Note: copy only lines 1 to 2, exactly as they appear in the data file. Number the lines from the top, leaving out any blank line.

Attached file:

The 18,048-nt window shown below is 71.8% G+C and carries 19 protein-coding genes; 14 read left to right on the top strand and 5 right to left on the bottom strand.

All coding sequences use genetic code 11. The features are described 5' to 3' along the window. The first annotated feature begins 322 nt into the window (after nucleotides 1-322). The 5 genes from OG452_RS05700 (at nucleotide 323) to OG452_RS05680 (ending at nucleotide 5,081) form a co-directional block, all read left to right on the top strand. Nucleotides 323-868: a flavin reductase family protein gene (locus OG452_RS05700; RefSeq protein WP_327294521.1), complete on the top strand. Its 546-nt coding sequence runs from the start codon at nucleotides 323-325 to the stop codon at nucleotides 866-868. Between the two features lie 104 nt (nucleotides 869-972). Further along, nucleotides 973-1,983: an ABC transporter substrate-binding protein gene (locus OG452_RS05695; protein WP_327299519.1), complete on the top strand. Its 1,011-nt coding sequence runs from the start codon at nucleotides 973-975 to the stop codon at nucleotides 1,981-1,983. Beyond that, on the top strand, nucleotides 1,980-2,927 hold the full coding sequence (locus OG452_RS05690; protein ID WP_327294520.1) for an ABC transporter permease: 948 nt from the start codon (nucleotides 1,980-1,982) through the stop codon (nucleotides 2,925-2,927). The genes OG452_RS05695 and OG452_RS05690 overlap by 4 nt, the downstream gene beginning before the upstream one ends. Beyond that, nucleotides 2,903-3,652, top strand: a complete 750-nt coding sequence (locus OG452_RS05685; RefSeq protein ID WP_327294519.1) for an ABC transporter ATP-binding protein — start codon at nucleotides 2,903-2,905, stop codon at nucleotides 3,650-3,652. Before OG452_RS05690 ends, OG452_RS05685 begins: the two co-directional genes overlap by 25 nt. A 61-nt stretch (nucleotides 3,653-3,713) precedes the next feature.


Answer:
The 18,048-nt window shown below is 71.8% G+C and carries 19 protein-coding genes; 14 read left to right on the top strand and 5 right to left on the bottom strand.

All coding sequences use genetic code 11. The features are described 5' to 3' along the window. The first annotated feature begins 322 nt into the window (after nucleotides 1-322). The 5 genes from OG452_RS05700 (at nucleotide 323) to OG452_RS05680 (ending at nucleotide 5,081) form a co-directional block, all read left to right on the top strand. Nucleotides 323-868: a flavin reductase family protein gene (locus OG452_RS05700; RefSeq protein WP_327294521.1), complete on the top strand. Its 546-nt coding sequence runs from the start codon at nucleotides 323-325 to the stop codon at nucleotides 866-868. Between the two features lie 104 nt (nucleotides 869-972). Further along, nucleotides 973-1,983: an ABC transporter substrate-binding protein gene (locus OG452_RS05695; protein WP_327299519.1), complete on the top strand. Its 1,011-nt coding sequence runs from the start codon at nucleotides 973-975 to the stop codon at nucleotides 1,981-1,983. Beyond that, on the top strand, nucleotides 1,980-2,927 hold the full coding sequence (locus OG452_RS05690; protein ID WP_327294520.1) for an ABC transporter permease: 948 nt from the start codon (nucleotides 1,980-1,982) through the stop codon (nucleotides 2,925-2,927). The genes OG452_RS05695 and OG452_RS05690 overlap by 4 nt, the downstream gene beginning before the upstream one ends. Beyond that, nucleotides 2,903-3,652, top strand: a complete 750-nt coding sequence (locus OG452_RS05685; RefSeq protein ID WP_327294519.1) for an ABC transporter ATP-binding protein — start codon at nucleotides 2,903-2,905, stop codon at nucleotides 3,650-3,652. Before OG452_RS05690 ends, OG452_RS05685 begins: the two co-directional genes overlap by 25 nt. A 61-nt stretch (nucleotides 3,653-3,713) precedes the next feature.